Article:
New findings reinforce the idea that dementia with Lewy bodies can be pathologically classified as two different and distinct disease types.
Chronic gut inflammation can trigger the clumping of alpha-synuclein in the walls of the colon, a new study reports. Researchers found chronic inflammation in the gut during early life can exacerbate the clumping of alpha-synuclein in the brains of older mice. The findings add to a growing body of evidence which links gut health to Parkinson's disease.
A new model of Parkinson's disease sheds light on the asymmetrical motor symptoms, and other disorders, associated with this disease.
Researchers have discovered a series of misfolded alpha-synuclein protein structures never previously observed. The alpha-synuclein fibers were larger than previously reported and adopted a striking variety of shapes. The work lays the foundation for a detailed analysis of misfolded alpha-synuclein structures and could provide a better understanding of the neurobiology of Parkinson's disease.
Researchers have identified two different shapes of alpha-synuclein associated with multiple systems atrophy (MSA) and Lewy body dementia. The structure of the protein is helical in MSA, causing the symptoms to occur more quickly and aggressively. In Lewy body dementia, the protein takes on a cylindrical form.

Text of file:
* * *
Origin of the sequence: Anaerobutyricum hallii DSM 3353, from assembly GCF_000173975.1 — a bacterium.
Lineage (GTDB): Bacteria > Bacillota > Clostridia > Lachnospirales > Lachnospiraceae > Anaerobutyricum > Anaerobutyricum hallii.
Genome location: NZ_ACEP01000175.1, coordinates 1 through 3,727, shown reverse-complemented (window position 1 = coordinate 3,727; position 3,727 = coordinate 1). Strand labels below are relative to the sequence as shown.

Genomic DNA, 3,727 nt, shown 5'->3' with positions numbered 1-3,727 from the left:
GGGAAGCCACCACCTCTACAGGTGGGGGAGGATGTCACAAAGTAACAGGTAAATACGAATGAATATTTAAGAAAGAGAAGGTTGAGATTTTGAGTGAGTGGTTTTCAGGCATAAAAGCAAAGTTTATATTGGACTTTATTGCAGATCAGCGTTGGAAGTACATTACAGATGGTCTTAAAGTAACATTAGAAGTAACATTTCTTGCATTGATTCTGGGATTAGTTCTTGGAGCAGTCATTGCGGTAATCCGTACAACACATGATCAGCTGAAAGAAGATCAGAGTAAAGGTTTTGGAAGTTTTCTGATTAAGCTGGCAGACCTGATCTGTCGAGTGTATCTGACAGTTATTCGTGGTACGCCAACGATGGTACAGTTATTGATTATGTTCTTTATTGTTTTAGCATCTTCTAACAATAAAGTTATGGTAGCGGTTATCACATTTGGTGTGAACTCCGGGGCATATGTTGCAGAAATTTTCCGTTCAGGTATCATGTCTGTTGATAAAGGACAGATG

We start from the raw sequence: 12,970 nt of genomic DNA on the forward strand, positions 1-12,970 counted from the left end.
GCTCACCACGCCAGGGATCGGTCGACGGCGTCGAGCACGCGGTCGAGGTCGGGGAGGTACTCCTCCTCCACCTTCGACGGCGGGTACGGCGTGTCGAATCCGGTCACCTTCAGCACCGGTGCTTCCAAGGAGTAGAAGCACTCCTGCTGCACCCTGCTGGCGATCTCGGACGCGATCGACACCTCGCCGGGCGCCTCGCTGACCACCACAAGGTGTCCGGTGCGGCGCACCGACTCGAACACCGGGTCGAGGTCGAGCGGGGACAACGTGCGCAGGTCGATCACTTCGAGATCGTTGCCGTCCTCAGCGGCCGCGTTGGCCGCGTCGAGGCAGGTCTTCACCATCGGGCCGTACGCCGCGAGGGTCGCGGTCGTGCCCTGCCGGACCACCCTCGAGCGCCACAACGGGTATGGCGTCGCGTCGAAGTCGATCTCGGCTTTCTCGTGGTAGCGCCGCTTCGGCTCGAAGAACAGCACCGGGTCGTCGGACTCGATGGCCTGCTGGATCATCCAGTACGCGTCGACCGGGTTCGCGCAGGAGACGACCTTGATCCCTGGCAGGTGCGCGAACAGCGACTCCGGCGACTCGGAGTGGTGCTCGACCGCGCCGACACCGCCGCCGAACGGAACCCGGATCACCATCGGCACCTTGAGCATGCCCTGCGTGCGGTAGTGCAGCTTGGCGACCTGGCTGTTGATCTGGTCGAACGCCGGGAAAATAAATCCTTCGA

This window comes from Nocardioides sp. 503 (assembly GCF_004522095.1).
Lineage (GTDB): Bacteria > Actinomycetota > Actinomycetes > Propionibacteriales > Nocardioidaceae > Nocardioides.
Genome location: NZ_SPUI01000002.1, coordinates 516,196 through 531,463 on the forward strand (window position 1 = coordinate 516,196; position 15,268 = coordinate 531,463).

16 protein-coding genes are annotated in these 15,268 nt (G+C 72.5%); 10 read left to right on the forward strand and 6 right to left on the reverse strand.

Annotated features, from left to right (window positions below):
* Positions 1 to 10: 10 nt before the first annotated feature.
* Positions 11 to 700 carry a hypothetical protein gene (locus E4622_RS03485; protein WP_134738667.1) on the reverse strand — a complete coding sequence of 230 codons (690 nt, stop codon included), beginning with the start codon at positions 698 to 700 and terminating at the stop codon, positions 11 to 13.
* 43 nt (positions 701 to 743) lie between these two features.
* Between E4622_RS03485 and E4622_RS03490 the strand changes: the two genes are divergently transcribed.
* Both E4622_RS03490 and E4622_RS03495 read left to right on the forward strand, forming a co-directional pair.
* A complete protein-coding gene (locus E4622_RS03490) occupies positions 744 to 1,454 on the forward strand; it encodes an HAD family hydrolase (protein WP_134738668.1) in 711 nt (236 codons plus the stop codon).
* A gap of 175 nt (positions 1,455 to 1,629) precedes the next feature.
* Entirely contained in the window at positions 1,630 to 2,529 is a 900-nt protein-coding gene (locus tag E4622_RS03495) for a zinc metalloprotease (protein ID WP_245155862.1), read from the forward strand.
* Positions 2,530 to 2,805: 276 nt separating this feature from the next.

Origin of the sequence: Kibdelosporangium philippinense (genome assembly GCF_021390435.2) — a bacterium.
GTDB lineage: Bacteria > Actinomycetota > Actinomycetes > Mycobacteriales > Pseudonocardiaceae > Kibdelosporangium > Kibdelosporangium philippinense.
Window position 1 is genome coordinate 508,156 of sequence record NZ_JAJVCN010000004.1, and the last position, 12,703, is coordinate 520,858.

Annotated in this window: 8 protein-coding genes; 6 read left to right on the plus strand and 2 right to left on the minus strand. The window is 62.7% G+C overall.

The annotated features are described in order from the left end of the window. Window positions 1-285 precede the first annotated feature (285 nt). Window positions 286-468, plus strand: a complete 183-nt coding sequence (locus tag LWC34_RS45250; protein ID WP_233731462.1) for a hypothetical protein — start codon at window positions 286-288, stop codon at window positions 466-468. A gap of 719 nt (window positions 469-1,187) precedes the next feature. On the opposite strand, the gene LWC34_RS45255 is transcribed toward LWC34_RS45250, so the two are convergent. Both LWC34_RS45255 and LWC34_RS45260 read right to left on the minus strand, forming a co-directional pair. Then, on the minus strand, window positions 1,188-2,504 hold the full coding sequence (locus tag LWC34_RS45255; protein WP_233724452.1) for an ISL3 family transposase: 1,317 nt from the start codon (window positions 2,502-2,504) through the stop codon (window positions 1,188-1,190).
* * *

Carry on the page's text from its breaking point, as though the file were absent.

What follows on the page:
T cells that react to alpha-synuclein are most abundant in the early stages of Parkinson's disease but tend to disappear as the disease progresses. Signs of autoimmunity can appear in Parkinson's patients up to ten years before a diagnosis of the neurodegenerative disease. The detection of T cell response could be an early biomarker for Parkinson's, long before the physical symptoms begin to manifest.
Natural killer cells may play a critical role in regulating and restraining neuroinflammation and protein clumping associated with Parkinson's disease.
Ambroxol, a medication approved to treat coughs, may slow the progression of Parkinson's disease. The medication is able to effectively cross the blood-brain barrier and increases levels of GCase in patients' brains. Ambroxol also appears to reduce Parkinson's-related alpha-synuclein levels.
10% of patients diagnosed with Parkinson's disease are between the ages of 21 and 50. For those with young-onset Parkinson's disease, researchers report the foundations for the disease may have been apparent before they were born. The study also points to a drug, currently approved to treat precancerous skin growths, that has the potential to reduce elevated levels of alpha-synuclein.